In this work, we make following contributions:

  • We conduct a formative study to understand the utilization of API usage examples in tutorials, the barriers to effective use and the limitation of existing search methods.

  • We address the identified barriers by an enhanced programming task knowledge graph, the code-matching based task search, and the prompting of task-oriented API usage examples in the IDE based on the knowledge graph.

  • We evaluate the quality of the constructed knowledge graph and the effectiveness and usefulness of our tool.

2. Formative Study

Stack Overflow Question Tutorial Page Linked in Best Answer
1.How to display Toast in Android? [Attempt=No] Toasts overview [KS=Mod, 6RCL, 17TCL, 2RCB, 4TCB]
2.Can’t create handler inside thread that has not called … [Attempt=No] Communicate with the UI [KS=Same, 17RCL, 96TCL, 4RCB, 6TCB]
3.Strange out of memory issue while loading an image to a … [Attempt=No] Loading Large Bitmaps [KS=Same, 18RCL, 32TCL, 3RCB, 4TCB]
4.Android:java.lang.OutOfMemoryError:Failed to allocate a … [Attempt=No] Loading Large Bitmaps [KS=Alter, 18RCL, 32TCL, 3RCB, 4TCB]
5.How to read value from string.xml in android [Attempt=No] String resources [KS=Same, 5RCL, 76TCL, 5RCB, 12TCB]
6.How do I get the SharedPreferences from a PreferenceActi … [Attempt=Yes] Data and file storage overview [KS=BG, 0RCL, 0TCL, 0RCB, 0TCB]
7. set height and width of Custom view programmatically [Attempt=No] Fully Customized Components [KS=BG, 0RCL, 0TCL, 0RCB, 0TCB]
8.Same Navigation Drawer in different Activities [Attempt=Yes] Add a navigation drawer [KS=Alter, 10RCL, 90TCL, 2RCB, 12TCB]
9. How to create a Dialog without a title? [Attempt=No] Dialogs [KS=Mod, 1RCL, 176TCL, 1RCB, 3TCB]
10.Write a file in external storage in Android [Attempt=No] Data and file storage overview [KS=BG, 0RCL, 0TCL, 0RCB, 0TCB]
11.showDialog deprecated. What’s the alternative? [Attempt=Yes] Fragments[KS=BG. 0RCL, 152TCL, 0RCB, 14TCB]
12.How to solve java.lang.OutOfMemoryError trouble in … [Attempt=No] Manage your app’s memory [KS=Mod, 24RCL, 31TCL, 2RCB, 2TCB]
13.How it work - requestLocationUpdates() + LocationRequest … [Attempt=Yes] Build location-aware apps [KS=BG, 0RCL, 0TCL, 0RCB, 0TCB]
14.Android: Fragments backStack [Attempt=No] Fragments [KS=Same, 5RCL, 152TCL, 1RCB, 14TCB] to set imageview src? [Attempt=No] Accessing resources in code [KS=Same, 2RCL, 2TCL, 1RCB, 1TCB]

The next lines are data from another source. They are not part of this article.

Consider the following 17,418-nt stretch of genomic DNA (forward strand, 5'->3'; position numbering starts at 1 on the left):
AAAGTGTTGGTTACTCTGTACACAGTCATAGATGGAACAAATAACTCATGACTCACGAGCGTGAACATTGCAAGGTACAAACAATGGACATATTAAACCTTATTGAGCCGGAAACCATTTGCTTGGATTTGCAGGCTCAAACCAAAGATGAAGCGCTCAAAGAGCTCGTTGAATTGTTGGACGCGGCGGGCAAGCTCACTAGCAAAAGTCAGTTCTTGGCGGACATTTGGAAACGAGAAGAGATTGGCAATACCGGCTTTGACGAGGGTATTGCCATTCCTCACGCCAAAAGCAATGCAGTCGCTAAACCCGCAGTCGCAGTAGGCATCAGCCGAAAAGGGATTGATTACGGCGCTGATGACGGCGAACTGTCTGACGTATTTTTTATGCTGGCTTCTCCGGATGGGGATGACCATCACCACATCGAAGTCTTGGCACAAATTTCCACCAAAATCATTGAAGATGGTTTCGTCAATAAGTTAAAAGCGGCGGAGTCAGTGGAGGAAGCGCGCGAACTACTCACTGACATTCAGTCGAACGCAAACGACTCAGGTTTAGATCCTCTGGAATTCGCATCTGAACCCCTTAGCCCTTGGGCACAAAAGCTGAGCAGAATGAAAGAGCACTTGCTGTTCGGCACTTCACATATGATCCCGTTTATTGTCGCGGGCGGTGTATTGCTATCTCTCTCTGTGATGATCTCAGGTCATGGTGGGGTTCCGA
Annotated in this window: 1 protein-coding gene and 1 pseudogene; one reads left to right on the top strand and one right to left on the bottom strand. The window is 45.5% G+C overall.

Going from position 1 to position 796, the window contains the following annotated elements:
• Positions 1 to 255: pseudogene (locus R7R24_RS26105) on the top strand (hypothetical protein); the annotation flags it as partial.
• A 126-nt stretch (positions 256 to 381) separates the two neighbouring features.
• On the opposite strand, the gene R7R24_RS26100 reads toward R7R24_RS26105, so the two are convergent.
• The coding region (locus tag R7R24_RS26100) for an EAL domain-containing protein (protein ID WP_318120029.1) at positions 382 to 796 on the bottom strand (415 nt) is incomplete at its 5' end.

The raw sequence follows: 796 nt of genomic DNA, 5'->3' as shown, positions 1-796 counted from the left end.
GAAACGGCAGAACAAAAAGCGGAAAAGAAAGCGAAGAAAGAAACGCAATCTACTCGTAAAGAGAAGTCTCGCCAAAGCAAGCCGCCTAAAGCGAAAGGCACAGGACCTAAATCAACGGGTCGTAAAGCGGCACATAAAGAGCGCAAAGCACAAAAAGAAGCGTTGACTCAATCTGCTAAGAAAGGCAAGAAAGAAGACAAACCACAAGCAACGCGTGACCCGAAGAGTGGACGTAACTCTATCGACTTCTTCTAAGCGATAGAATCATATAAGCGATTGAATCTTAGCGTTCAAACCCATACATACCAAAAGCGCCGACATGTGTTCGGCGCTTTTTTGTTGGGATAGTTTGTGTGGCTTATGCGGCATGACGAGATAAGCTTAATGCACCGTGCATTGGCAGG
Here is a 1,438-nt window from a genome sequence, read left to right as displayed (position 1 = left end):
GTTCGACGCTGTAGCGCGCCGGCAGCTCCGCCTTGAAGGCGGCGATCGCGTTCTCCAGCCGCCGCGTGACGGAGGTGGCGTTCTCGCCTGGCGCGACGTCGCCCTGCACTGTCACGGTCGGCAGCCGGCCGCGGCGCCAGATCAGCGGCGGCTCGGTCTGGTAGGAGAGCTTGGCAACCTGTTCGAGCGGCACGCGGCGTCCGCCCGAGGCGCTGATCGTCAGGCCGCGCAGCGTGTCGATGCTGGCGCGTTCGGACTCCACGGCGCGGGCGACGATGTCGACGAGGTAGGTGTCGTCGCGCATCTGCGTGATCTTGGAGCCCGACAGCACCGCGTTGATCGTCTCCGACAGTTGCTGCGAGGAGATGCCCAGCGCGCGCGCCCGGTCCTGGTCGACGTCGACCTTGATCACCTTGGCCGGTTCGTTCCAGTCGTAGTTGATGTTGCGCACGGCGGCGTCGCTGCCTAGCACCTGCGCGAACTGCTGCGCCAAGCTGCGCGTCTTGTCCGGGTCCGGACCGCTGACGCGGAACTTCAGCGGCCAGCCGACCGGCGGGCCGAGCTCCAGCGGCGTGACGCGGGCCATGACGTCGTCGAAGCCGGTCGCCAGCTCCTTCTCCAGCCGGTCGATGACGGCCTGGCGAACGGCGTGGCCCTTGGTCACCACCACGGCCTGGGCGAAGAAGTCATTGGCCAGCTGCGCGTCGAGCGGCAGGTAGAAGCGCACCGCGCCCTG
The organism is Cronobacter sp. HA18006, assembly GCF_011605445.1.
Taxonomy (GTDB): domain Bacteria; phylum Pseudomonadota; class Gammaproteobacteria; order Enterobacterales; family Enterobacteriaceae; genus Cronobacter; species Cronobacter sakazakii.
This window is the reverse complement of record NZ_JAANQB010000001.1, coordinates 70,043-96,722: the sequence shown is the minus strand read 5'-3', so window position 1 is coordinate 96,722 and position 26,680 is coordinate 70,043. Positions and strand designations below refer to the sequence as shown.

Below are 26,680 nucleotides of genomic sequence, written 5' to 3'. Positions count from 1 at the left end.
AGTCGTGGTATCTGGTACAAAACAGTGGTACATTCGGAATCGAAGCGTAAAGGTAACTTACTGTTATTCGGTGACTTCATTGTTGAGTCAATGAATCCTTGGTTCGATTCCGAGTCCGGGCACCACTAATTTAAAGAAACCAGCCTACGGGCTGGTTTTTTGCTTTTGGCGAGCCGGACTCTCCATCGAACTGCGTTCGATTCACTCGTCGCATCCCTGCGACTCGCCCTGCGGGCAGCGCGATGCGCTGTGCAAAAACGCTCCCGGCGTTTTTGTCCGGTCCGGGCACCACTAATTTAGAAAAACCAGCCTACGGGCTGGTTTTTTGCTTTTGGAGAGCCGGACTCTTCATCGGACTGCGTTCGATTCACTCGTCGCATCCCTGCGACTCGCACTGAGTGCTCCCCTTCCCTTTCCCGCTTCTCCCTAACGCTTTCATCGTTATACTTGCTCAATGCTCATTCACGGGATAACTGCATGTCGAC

16.CertPathValidatorException : Trust anchor for certificate … [Attempt=No] Unknown certificate [KS=Same, 24RCL, 24TCL, 1RCB, 1TCB]
17.SharedPreferences.onSharedPreferenceChangeListener [Attempt=No] Settings [KS=BG, 0RCL, 16TCL, 0RCB, 12TCB]
18.Activity lifecycle - onCreate called on every re-orientation [Attempt=No] Handle configuration [KS=Alter, 7RCL, 9TCL, 1RCB, 1TCB]
19.Fool-proof way to handle Fragment on orientation change [Attempt=No] Fragments [KS=Mod, 14RCL, 152TCL, 1RCB, 14TCB]
20.How to call Activity from a menu item in Android? [Attempt=No] Menus [KS=Mod, 21RCL, 62TCL, 2RCB, 11TCB]
Table 1. Formative Study Results (RQ1 and RQ2) (Refer to Section 2.1.1 and Section 2.1.2 for the explanation of acronyms)

We conduct a formative study of Stack Overflow questions to investigate the following three research questions:

  • [leftmargin=*]

  • RQ1: Can developers effectively find and use API usage examples in tutorials?

  • RQ2: What are the barriers to the effective use of API usage examples in tutorials?

  • RQ3: Can document search or activity-centric search (Sun et al., 2019) overcome these barriers?

2.1. Study Setup

We select 20 Stack Overflow questions for detailed analysis. One author performs the analysis as described below, and the other author validates the analysis results. The disagreements are discussed by all co-authors to reach the consensus.

2.1.1. Question Selection

The Question column in Table 1 summarizes the 20 selected questions. Due to the space limitation, we show only some keywords in question titles. Readers can click the links to visit the questions on Stack Overflow. In this work, we limit this study to android-tagged questions. As our study focuses on API usage issues and solutions, we consider only the questions whose question bodies contain non-XML code fragments and optionally stack traces. Furthermore, to investigate the use of tutorial knowledge in solving API usage issues, we examine the questions whose best (i.e., accepted or most up-voted) answers contain URL link(s) to some web page(s) in Android Developer Guides. We examine the questions by the descending order of their view counts. We read the question and answer contents and select the top-20 ranked questions that discuss Android API usage issues and solutions.